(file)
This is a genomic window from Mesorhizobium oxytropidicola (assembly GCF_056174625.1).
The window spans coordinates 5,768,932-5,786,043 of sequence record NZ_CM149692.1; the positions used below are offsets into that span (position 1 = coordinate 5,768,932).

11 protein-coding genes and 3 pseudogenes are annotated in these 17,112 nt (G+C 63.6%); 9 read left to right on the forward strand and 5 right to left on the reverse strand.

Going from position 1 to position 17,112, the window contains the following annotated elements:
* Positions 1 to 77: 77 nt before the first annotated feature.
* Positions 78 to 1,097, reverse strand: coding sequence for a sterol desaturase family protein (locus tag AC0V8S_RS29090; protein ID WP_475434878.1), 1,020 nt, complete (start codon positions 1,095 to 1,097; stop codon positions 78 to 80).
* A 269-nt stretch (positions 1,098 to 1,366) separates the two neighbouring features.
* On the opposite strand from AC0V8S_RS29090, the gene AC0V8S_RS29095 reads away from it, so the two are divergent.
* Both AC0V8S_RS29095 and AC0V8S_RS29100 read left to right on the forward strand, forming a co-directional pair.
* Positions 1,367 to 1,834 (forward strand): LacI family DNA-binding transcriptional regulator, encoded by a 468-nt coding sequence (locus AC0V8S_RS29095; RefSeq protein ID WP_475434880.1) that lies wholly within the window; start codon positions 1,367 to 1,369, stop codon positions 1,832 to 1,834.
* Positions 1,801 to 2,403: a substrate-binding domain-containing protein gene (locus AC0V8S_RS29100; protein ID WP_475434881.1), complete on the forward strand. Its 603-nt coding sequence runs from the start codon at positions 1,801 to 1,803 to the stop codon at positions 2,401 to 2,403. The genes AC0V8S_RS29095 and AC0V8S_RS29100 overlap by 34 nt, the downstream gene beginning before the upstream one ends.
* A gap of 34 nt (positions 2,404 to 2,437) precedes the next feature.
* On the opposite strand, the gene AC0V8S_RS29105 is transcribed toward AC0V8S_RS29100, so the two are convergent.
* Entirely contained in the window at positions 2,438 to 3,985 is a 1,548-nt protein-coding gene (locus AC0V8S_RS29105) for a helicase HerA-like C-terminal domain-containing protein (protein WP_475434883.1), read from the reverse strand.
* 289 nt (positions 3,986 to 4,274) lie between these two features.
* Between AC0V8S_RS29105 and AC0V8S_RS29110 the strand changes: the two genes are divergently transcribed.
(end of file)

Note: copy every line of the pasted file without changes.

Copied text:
This is a genomic window from Mesorhizobium oxytropidicola (assembly GCF_056174625.1).
The window spans coordinates 5,768,932-5,786,043 of sequence record NZ_CM149692.1; the positions used below are offsets into that span (position 1 = coordinate 5,768,932).

11 protein-coding genes and 3 pseudogenes are annotated in these 17,112 nt (G+C 63.6%); 9 read left to right on the forward strand and 5 right to left on the reverse strand.

Going from position 1 to position 17,112, the window contains the following annotated elements:
* Positions 1 to 77: 77 nt before the first annotated feature.
* Positions 78 to 1,097, reverse strand: coding sequence for a sterol desaturase family protein (locus tag AC0V8S_RS29090; protein ID WP_475434878.1), 1,020 nt, complete (start codon positions 1,095 to 1,097; stop codon positions 78 to 80).
* A 269-nt stretch (positions 1,098 to 1,366) separates the two neighbouring features.
* On the opposite strand from AC0V8S_RS29090, the gene AC0V8S_RS29095 reads away from it, so the two are divergent.
* Both AC0V8S_RS29095 and AC0V8S_RS29100 read left to right on the forward strand, forming a co-directional pair.
* Positions 1,367 to 1,834 (forward strand): LacI family DNA-binding transcriptional regulator, encoded by a 468-nt coding sequence (locus AC0V8S_RS29095; RefSeq protein ID WP_475434880.1) that lies wholly within the window; start codon positions 1,367 to 1,369, stop codon positions 1,832 to 1,834.
* Positions 1,801 to 2,403: a substrate-binding domain-containing protein gene (locus AC0V8S_RS29100; protein ID WP_475434881.1), complete on the forward strand. Its 603-nt coding sequence runs from the start codon at positions 1,801 to 1,803 to the stop codon at positions 2,401 to 2,403. The genes AC0V8S_RS29095 and AC0V8S_RS29100 overlap by 34 nt, the downstream gene beginning before the upstream one ends.
* A gap of 34 nt (positions 2,404 to 2,437) precedes the next feature.
* On the opposite strand, the gene AC0V8S_RS29105 is transcribed toward AC0V8S_RS29100, so the two are convergent.
* Entirely contained in the window at positions 2,438 to 3,985 is a 1,548-nt protein-coding gene (locus AC0V8S_RS29105) for a helicase HerA-like C-terminal domain-containing protein (protein WP_475434883.1), read from the reverse strand.
* 289 nt (positions 3,986 to 4,274) lie between these two features.
* Between AC0V8S_RS29105 and AC0V8S_RS29110 the strand changes: the two genes are divergently transcribed.